Man collapses and dies after riding Universal's King Kong ride, family sues theme park for failing to post warnings in Spanish for tourists
Jose Calderón Arana suffered a heart attack after riding the Skull Island: Reign of Kong ride at Universal's Islands of Adventure on December 10, 2016
Universal Studios theme park has been slapped with a wrongful death lawsuit by the wife of a Guatemalan man who died after riding the 'Skull Island: Reign of Kong' ride on December 10, 2016.
The 38-year-old, Jose Calderón Arana, had decided to rest on a bench after the ride at Universal's Islands of Adventure, Orlando. By the time his wife and their eight-year-old son returned to check on him, they found him on the ground surrounded by people.
Calderón Arana was taken to Dr. Phillips Hospital but was pronounced dead after suffering a massive heart attack.
This month, the family's attorney filed a lawsuit against the theme park in the Orange Circuit Court and are seeking in excess of $15,000 in damages, according to the South Florida Sun Sentinel.
In the lawsuit, Jennifer Dayan Tellez Lopez de Calderon and Jose Ernesto Calderon Tellez claim that there should have been signs for tourists that don't speak English warning a "potential for cardiovascular incident".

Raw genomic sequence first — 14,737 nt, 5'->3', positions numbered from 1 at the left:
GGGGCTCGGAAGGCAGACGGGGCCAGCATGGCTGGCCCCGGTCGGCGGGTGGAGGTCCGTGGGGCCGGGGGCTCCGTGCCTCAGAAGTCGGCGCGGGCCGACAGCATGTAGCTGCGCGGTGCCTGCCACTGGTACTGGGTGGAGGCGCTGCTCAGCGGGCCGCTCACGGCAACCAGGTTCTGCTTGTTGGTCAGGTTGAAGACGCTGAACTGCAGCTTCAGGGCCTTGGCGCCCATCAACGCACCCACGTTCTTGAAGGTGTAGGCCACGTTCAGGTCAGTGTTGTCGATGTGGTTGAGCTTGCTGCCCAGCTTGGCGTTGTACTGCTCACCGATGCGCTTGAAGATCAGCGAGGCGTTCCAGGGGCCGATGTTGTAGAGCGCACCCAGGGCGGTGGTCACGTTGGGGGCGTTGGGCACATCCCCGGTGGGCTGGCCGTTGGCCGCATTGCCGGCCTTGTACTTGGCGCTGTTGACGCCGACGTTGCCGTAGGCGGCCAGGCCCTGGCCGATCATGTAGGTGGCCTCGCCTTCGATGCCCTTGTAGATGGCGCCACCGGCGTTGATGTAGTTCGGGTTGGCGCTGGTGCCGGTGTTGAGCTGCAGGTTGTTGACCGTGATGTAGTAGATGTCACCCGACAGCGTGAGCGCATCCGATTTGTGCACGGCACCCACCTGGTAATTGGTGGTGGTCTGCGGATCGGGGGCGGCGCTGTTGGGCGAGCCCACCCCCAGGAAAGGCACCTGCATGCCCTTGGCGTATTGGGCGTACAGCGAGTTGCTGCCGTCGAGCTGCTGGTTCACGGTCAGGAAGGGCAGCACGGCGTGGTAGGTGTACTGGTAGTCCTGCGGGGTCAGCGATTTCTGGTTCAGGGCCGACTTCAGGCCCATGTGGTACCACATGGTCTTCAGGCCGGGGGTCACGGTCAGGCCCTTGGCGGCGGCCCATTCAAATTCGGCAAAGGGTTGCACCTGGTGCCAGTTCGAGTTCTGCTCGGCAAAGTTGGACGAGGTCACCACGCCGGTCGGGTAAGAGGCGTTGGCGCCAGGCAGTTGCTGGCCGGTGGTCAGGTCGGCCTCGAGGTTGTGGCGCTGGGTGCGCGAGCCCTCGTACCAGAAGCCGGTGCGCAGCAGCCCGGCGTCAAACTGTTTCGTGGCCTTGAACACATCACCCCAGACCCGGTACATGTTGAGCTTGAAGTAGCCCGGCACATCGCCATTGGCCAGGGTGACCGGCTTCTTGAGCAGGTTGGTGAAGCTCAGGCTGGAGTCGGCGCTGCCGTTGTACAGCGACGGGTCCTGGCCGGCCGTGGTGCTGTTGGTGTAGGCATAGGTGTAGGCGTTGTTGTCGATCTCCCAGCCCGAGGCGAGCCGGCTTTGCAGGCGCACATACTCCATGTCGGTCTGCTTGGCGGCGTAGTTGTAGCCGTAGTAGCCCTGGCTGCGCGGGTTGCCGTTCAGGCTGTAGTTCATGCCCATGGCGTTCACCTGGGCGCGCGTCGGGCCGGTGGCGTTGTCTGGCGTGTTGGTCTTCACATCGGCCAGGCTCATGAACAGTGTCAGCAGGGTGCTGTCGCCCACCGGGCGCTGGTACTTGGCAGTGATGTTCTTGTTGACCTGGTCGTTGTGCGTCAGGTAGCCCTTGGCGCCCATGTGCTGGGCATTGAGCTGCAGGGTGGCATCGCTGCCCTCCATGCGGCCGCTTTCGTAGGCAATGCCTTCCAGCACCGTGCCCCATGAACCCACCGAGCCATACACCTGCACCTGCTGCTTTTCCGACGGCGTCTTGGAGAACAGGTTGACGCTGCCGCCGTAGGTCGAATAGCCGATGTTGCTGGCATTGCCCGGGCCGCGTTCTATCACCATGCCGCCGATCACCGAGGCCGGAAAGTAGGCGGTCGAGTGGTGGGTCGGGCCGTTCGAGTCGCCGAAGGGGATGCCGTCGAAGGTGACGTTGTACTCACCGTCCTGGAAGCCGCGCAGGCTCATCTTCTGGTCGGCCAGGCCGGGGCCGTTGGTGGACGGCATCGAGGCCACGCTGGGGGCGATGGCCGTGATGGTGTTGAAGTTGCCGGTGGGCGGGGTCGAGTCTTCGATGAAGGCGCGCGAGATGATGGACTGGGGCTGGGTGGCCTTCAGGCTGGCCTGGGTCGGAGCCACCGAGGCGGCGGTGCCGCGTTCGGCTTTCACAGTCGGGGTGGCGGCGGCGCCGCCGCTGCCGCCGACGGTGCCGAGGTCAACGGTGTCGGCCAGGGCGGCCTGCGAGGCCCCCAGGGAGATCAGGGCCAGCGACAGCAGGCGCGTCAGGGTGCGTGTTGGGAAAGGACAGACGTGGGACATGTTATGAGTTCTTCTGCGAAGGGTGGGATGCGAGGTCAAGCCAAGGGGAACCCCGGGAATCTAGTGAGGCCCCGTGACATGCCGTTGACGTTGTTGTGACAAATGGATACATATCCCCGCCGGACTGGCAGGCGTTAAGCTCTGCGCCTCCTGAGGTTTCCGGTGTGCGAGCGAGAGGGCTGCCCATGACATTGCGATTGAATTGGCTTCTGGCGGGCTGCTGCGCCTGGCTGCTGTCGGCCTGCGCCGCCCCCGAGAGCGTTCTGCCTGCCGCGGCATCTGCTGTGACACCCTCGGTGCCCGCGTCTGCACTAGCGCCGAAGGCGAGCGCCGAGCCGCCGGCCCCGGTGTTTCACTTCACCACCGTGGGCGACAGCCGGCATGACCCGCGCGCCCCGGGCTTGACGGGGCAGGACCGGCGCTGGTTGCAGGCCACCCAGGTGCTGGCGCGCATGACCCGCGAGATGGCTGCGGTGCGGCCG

"The theory of liability is that there was insufficient warning signage posted at the attraction and that only English language signs were in place for the patrons, but no Spanish," the claim states, according to WFLA.
The family also claims that aid took a lot of time to come and assist the father. This particular ride has a warning sign of possible complications, but only in English. "This is a safety advisory," a recorded audio warning states. "Riders should expect sudden and extreme movement."
The 'Skull Island' ride had only been open for five months at the time of Jose's death. The riders wear 3-D glasses and go on an expedition dodging bats, dinosaurs and other creatures before stumbling on the large gorilla beast that is Kong. The immersive ride sends passengers across air and water.
Calderón Arana, who owned a corporate pepper farm in Guatemala but sold largely to US buyers, hardly spoke any English. He was also diagnosed with a prior heart condition but was cleared by a cardiologist to travel and go on vacation.
His death certificate listed the cause as a heart attack, multivessel coronary disease, and cardiogenic shock. This condition occurs when the heart isn't getting enough blood for the body.
However, a Universal spokesperson told the Orlando Sentinel the theme park was in compliance with its agreement with the state.